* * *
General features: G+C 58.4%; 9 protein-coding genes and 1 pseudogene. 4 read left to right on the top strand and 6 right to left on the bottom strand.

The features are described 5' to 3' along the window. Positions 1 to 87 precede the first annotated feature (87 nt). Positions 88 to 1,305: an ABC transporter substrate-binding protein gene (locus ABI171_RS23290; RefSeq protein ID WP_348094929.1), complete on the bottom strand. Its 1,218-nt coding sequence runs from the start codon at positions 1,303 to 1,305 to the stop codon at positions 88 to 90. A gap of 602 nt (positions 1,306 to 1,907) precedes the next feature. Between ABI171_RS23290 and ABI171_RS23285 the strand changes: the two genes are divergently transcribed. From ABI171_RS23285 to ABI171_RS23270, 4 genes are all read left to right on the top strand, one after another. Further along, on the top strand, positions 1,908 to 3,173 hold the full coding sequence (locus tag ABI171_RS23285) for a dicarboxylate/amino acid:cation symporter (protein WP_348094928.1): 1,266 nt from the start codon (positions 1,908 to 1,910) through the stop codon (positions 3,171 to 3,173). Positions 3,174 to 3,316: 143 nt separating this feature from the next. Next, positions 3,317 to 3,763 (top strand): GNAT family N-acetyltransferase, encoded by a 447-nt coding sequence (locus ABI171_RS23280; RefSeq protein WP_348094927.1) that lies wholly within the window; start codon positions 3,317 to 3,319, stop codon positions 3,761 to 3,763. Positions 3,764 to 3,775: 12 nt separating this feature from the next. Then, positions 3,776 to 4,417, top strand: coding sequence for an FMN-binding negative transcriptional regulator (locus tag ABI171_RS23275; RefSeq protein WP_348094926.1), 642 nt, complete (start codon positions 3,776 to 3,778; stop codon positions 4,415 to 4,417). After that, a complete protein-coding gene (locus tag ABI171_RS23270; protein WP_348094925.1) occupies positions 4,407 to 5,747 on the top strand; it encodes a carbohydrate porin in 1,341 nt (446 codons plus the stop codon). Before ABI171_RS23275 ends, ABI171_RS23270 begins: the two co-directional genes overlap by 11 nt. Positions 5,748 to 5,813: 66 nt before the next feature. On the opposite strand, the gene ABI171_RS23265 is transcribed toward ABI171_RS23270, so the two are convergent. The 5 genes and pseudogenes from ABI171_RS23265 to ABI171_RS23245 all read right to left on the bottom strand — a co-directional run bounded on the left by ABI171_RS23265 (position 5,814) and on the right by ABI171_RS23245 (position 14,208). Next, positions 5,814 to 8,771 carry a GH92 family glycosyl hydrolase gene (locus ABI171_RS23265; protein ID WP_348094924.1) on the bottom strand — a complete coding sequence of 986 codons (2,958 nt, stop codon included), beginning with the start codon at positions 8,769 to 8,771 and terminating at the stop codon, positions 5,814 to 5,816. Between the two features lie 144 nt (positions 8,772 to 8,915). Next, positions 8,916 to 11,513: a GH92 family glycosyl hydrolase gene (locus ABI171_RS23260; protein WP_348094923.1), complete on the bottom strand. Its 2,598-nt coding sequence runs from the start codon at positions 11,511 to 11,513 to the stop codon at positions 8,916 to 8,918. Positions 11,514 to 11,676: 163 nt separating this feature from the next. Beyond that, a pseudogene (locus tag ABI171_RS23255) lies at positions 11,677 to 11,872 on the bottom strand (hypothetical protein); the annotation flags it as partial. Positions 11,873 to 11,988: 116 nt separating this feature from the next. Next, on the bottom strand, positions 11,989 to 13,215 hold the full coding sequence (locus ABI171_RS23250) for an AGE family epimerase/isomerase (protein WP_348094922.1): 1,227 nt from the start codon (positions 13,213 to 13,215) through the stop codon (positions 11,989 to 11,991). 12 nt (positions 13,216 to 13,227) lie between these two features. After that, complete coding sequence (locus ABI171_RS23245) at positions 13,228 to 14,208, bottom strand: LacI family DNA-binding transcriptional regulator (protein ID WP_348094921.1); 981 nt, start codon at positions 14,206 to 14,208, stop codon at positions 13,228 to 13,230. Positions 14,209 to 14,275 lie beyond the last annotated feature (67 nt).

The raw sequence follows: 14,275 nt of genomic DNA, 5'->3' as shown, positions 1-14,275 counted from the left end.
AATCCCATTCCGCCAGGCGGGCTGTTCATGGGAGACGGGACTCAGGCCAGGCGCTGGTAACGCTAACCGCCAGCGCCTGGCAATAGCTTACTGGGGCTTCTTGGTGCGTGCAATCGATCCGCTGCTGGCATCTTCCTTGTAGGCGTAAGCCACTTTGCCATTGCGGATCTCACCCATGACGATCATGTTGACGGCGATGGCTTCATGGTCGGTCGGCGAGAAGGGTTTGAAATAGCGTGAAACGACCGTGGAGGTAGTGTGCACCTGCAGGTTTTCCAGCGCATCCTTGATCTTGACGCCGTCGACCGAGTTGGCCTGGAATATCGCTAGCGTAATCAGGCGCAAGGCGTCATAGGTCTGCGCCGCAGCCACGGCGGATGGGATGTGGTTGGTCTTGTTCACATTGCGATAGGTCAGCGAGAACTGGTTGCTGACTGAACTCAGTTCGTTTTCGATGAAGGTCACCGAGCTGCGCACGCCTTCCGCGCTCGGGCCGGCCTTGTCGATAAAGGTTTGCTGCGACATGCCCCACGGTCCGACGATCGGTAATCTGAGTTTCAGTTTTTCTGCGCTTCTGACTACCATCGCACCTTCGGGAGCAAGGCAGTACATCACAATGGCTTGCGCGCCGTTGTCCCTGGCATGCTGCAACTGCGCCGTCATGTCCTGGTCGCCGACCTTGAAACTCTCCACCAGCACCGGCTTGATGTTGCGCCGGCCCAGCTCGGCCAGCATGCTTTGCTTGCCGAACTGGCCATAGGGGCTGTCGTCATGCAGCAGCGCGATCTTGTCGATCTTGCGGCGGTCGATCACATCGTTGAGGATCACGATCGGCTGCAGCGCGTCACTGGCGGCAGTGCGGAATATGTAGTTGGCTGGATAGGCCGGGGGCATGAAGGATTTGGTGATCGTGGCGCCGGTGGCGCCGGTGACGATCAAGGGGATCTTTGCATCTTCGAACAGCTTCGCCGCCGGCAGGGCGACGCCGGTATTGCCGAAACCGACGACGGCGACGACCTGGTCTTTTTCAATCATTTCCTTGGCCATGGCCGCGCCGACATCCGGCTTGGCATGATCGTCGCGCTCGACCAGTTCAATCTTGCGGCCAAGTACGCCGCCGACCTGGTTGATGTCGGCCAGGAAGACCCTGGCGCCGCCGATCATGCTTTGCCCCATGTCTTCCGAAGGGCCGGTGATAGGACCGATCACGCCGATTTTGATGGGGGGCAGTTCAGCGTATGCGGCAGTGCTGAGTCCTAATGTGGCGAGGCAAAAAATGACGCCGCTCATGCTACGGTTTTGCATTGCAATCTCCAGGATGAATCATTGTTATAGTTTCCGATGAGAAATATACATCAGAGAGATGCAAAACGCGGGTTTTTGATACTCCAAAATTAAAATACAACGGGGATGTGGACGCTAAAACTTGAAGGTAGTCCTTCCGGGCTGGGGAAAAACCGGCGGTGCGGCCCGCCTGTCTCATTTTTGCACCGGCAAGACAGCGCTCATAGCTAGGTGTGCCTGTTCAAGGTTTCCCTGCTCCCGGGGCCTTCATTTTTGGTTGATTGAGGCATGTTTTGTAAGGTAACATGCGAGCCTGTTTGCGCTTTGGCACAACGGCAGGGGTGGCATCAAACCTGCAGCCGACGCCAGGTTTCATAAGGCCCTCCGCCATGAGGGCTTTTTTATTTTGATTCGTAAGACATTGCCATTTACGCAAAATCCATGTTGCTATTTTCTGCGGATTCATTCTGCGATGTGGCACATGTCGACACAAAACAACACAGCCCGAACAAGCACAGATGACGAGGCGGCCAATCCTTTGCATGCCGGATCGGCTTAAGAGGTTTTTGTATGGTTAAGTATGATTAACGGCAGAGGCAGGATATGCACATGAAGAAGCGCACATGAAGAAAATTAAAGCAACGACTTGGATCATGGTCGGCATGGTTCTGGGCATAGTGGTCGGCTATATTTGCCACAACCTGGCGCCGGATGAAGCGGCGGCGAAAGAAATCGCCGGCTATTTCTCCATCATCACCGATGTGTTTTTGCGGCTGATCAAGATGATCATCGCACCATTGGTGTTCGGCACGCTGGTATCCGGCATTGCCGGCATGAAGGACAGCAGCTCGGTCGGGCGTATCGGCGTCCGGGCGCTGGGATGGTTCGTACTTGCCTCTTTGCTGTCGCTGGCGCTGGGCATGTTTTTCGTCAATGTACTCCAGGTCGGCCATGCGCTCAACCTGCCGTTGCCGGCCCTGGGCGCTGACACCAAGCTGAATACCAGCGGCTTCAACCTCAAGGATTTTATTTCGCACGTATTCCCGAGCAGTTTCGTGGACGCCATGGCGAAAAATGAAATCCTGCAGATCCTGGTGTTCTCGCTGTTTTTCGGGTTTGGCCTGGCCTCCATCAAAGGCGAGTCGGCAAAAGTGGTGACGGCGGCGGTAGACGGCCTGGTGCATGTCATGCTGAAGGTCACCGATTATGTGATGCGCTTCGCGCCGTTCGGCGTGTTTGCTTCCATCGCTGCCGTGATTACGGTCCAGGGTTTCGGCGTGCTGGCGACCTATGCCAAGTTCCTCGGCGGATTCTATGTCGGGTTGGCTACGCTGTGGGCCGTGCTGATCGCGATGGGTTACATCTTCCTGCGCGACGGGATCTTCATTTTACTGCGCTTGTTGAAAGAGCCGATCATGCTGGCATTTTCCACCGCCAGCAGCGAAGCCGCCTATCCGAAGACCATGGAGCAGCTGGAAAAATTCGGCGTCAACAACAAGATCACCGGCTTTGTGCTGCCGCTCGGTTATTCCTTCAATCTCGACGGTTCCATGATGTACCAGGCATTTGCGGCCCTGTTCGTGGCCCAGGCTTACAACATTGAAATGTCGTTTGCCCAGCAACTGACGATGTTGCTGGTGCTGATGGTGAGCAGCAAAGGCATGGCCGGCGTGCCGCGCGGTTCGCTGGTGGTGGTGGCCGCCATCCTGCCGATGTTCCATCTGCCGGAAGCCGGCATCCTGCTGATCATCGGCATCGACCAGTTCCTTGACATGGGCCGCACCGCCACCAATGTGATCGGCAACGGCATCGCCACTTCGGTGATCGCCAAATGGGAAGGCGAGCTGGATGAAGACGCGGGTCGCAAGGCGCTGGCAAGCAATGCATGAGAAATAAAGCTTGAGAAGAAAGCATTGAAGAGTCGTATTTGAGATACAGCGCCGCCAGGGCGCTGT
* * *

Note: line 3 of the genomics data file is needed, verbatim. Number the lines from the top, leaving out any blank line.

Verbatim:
The raw sequence follows: 14,275 nt of genomic DNA, 5'->3' as shown, positions 1-14,275 counted from the left end.